How to make sure your child with autism drinks enough water

How to make sure your child with autism drinks enough water

Children need help to stay hydrated

Summer is a time of outdoor activities, heat, and sunshine. There is great potential for fun, as long as we are careful about our fluid intake.

You might think that it is easy to make sure you drink enough: if you are thirsty, you drink. However, children generally need help to make sure that they stay hydrated when the temperature rises, and children with special needs may require extra help.

Not enough water may lead to discomfort and even serious physical distress.7

We are going to share some recommendations in this article about helping children to stay hydrated and why they need your help.

Why children need to drink more

Everyone needs to drink more water in the summertime, but this is even more important in the case of children with autism as they have specific difficulties with temperature perception and self-awareness.6

  1. Children have a higher need for water than adults because they have a higher surface area to body mass ratio. This means that the proportion of a child’s body surface this exposed to heat is greater than for an adult.35
  2. If children do not drink enough when they are being active in the summertime (called hypohydration), they often respond with a higher relative increase in core temperature than an adult does. Also, because they sweat less they lose some of the benefits of evaporative cooling. 2
  3. Young children do not know the potential harm of heat exposure so they do not seek protection from the sun like an adult. They may not choose to play in the shade or choose to wear a hat.
  4. Children often do not complain about heat exposure until it is too late. If you wait until your child says he is thirsty, then he is already dehydrated. Signs of heat exposure include: fast heartbeat, sweating, nausea or vomiting, and headaches.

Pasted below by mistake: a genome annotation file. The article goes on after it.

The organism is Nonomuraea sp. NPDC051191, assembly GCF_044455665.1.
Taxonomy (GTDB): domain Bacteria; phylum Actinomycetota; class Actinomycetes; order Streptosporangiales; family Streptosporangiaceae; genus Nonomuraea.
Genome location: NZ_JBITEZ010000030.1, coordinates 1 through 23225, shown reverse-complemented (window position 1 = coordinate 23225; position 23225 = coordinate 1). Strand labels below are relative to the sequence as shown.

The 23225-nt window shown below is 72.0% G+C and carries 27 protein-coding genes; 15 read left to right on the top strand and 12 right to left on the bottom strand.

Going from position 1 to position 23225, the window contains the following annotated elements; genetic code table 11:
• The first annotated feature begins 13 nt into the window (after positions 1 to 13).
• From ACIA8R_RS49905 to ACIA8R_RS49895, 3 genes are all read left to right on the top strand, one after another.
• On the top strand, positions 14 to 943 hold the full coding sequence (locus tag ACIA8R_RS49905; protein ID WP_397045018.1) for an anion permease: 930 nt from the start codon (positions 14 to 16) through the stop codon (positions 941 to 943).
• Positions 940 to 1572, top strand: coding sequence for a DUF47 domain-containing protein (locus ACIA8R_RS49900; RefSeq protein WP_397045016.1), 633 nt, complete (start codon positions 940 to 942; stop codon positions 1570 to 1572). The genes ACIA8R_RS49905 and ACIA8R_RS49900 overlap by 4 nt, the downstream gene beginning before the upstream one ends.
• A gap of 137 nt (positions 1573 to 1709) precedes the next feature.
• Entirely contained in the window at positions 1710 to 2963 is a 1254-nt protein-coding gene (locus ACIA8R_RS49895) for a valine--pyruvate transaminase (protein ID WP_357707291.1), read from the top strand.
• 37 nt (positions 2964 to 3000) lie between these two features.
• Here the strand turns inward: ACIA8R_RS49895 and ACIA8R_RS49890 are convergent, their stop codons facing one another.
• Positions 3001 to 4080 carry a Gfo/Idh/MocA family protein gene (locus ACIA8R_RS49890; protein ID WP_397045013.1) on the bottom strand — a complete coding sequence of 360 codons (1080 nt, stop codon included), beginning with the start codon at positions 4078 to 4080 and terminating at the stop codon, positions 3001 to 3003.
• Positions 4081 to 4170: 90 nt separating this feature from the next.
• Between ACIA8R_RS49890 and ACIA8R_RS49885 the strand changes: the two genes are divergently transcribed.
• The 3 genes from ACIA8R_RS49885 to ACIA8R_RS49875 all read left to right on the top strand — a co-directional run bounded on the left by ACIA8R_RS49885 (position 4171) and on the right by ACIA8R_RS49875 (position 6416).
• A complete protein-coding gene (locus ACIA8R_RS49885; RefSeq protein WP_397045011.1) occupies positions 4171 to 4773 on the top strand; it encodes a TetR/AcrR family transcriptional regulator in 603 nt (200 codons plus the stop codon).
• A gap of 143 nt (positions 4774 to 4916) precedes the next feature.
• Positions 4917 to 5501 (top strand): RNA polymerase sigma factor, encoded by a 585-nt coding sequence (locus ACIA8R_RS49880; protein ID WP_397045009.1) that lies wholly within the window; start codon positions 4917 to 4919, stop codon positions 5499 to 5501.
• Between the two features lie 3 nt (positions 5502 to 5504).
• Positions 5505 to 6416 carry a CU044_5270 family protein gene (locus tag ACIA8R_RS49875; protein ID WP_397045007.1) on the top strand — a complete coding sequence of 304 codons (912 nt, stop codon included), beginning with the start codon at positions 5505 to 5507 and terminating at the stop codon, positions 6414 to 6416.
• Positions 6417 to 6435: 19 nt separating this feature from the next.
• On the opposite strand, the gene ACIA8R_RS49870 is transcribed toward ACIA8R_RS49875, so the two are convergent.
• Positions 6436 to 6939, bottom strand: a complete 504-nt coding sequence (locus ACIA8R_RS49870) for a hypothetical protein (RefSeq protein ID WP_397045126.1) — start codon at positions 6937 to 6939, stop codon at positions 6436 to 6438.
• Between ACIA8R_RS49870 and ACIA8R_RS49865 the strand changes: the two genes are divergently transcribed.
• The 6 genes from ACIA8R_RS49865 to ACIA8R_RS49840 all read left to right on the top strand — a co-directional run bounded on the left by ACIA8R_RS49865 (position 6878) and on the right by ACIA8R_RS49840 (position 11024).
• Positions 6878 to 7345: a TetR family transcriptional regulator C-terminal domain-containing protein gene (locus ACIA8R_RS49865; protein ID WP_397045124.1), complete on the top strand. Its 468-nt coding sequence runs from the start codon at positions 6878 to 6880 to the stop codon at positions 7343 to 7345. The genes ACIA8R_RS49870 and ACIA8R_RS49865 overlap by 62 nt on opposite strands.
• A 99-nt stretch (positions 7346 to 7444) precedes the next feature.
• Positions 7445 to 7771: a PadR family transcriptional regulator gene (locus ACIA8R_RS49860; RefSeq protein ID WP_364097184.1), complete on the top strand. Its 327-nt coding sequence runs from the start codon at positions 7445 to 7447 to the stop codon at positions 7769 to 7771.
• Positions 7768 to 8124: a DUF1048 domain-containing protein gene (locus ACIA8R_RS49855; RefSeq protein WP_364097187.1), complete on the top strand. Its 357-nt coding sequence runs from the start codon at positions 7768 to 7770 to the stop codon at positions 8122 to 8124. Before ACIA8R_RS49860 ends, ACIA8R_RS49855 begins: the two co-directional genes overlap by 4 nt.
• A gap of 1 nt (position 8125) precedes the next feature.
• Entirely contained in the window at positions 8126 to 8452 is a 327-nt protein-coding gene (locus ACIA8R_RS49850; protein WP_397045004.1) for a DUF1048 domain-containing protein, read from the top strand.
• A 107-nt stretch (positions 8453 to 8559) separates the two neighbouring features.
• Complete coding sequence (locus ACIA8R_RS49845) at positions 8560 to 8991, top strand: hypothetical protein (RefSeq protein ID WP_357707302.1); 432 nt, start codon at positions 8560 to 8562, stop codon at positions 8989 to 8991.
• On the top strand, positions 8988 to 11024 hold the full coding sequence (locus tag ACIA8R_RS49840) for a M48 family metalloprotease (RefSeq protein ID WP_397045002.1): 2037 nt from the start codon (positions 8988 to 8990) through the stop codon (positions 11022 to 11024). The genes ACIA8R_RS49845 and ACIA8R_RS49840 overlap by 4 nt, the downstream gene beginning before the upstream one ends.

Mendability water games and self-awareness

Although the challenges with self-awareness for children with autism mean that they might not drink enough, water is often a great element of play and discovery for children on the autism spectrum. Mendability’s therapy program includes specific exercises that help children with autism and developmental delays to improve their self-awareness by focusing on body posture or tactile processing. One example of these exercises is called the Water Game.

Click here to view the video instructions for this exercise.

How to monitor your child’s fluids

Making sure that your child is correctly hydrated is crucial. One way to decrease your stress level about keeping your child hydrated is to create a monitoring sheet. You can use technology to help you keep track of what your child is drinking, or you can simply write on a sheet of paper that you stick to your fridge door. The important thing is to note how many times your child drinks a cup of water or juice during the course of the day so that you can rest assured they are drinking enough.

Keeping track of your child’s liquid intake will have several benefits. It will:

  • Give you peace of mind knowing that you are doing the best you can to keep your child healthy;
  • Help you understand how dehydration affects your child’s behavior, if there is a time when your child does not drink enough;1
  • Provide you with a useful tool for other people caring for your child at day camps or family events.

Water in food

It is important and helpful to take into account the water we get from the food we eat. Many children with autism are reluctant to eat fresh fruit and vegetables which contain a high amount of water, but some of their favorite foods can also be a good source of fluids. 48

The table below shows the water content range for selected foods:

Percentage Food Item
100% Water
90–99% Fat-free milk, cantaloupe, strawberries, watermelon, lettuce, cabbage, celery, spinach, pickles, squash (cooked)
80–89% Fruit juice, yogurt, apples, grapes, oranges, carrots, broccoli (cooked), pears, pineapple
70–79% Bananas, avocados, cottage cheese, ricotta cheese, potato (baked), corn (cooked), shrimp
60–69% Pasta, legumes, salmon, ice cream, chicken breast
50–59% Ground beef, hot dogs, feta cheese, tenderloin steak (cooked)
40–49% Pizza
30–39% Cheddar cheese, bagels, bread
20–29% Pepperoni sausage, cake, biscuits
10–19% Butter, margarine, raisins
1–9% Walnuts, peanuts (dry roasted), chocolate chip cookies, crackers, cereals, pretzels, taco shells, peanut butter
0% Oils, sugars

Source: The USDA National Nutrient Database for Standard Reference, Release 21

Be careful and have fun

Water is not only the most simple but also the most essential element of good health. Remember that a child does not have the capacity to access water as easily as an adult and may become dehydrated very quickly when you are active on a hot summer day. Be proactive in offering your child fluids so that you can make the most of the summer fun on offer.